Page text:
The name of this reception-desk-slash-playground, Waku Waku Station, translates as "Excitement Station."

Commissioned by a Tokyo real estate company selling residential units near the waterfront, the 40-square-foot folly is designed to give kids something to do while their parents peruse the offerings.

Taking its cues from boat design, it’s got dozens of nooks and crannies for kids to explore, plus giant building blocks that can be pushed around the space.

Twee pastels and plenty of tinkertoy boards, seen on the left, finish off the space.

Tiny pastel planters and a bench that reveals itself to be a hidden compartment.

Waku Waku was designed by Torafu Architects, a Tokyo-based studio, and will be installed until March of next year.

Over the next few months, Waku Waku Station will be the meeting point for a series of “treasure hunts,” designed to get families out and about in the area.

The project is part of a six-month campaign to get people in Tokyo interested in the emerging neighborhood, which is being redeveloped incredibly quickly.

“The booth is like a big playground equipment where families can have a fun time together," add the architects.

Co.Design

An Info Kiosk That Doubles As A Pastel-Hued Playground

A tiny reception desk in a Tokyo mall lives a second life as an awesomely complex playground.

Japanese architecture firm Torafu Architects has come up with an ingenious way to improve upon the mall information booth, one of the least effective advertising ploys around: turn it into a playground.

Waku Waku Station (literally, "excitement" station) is a tiny mall-bound booth that aims to drum up interest in Tokyo’s redeveloped waterfront. Commissioned by a real estate company selling residential units near Tokyo Bay, the 40-square-foot folly is designed to give kids something to do while their parents peruse the offerings. If you’re cynical, you might say it’s designed to get the parents into the booth in the first place.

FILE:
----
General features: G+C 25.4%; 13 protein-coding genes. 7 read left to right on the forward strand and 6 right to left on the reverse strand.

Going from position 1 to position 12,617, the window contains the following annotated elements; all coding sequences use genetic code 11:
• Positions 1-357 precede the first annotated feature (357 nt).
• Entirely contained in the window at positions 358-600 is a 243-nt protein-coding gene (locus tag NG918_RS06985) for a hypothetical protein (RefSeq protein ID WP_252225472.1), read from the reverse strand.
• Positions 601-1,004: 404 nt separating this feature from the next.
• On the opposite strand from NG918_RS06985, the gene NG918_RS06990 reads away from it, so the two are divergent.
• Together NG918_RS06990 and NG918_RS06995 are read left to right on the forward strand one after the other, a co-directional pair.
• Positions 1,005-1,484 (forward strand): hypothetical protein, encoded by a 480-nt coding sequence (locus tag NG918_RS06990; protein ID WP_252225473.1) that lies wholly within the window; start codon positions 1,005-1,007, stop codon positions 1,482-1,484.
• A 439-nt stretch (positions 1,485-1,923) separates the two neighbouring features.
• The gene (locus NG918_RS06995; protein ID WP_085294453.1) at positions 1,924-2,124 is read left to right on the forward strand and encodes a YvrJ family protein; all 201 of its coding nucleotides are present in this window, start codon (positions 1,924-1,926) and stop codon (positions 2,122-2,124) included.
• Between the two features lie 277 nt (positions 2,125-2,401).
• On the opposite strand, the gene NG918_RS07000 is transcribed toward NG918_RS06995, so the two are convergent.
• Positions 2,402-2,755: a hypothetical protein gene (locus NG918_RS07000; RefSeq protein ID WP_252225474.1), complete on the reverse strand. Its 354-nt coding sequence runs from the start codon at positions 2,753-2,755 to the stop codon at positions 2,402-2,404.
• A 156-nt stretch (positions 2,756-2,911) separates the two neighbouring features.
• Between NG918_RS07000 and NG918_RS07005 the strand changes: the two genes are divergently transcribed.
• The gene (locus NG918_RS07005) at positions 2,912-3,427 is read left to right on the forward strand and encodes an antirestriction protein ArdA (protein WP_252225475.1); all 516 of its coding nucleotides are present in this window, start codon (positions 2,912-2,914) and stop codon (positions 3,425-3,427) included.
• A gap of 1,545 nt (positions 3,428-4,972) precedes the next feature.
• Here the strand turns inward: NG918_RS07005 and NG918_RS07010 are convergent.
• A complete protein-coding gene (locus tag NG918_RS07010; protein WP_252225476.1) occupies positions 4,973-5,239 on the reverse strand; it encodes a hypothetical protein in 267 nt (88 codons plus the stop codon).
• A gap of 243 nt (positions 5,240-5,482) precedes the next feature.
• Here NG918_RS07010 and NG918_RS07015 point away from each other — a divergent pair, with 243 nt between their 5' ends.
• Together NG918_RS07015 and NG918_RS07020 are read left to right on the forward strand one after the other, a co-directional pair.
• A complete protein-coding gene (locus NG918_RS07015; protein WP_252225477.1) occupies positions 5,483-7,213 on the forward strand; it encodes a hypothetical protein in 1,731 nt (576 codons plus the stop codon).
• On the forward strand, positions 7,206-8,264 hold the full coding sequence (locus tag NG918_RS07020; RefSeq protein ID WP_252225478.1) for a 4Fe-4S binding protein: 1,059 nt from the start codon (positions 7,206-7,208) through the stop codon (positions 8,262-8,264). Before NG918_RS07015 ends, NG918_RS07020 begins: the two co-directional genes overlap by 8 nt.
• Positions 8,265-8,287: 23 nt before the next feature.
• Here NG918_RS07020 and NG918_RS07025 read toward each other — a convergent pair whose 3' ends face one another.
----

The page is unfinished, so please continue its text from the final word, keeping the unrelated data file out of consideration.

“The design takes inspiration from the yachts, boats, houses, and buildings found in the bay scenery,” the architects tell Co.Design. Taking its cues from boat design, it’s got dozens of nooks and crannies for kids to explore, plus giant building blocks that can be pushed around the space. Twee pastels and plenty of tinkertoy boards finish off the space.

Over the next few months, Waku Waku Station will be the meeting point for a series of “treasure hunts,” designed to get families out and about in the area. “The booth is like a big playground where families can have a fun time together,” explain Torafu, “or like an exciting secret base at the starting point of a treasure hunt.” The project is part of a six-month campaign to get people in Tokyo interested in the emerging neighborhood, which is being redeveloped incredibly quickly. LaLaport Toyosu, a shopping and entertainment center that sits directly on Tokyo Bay, is anchoring the new development.

Hopefully, other architects will follow Torafu’s lead, and we’ll see more banal spaces (the DMV, perhaps?) take on double lives as playgrounds in the future. Check out Waku Waku at LaLaport Toyosu if you’re in Tokyo.

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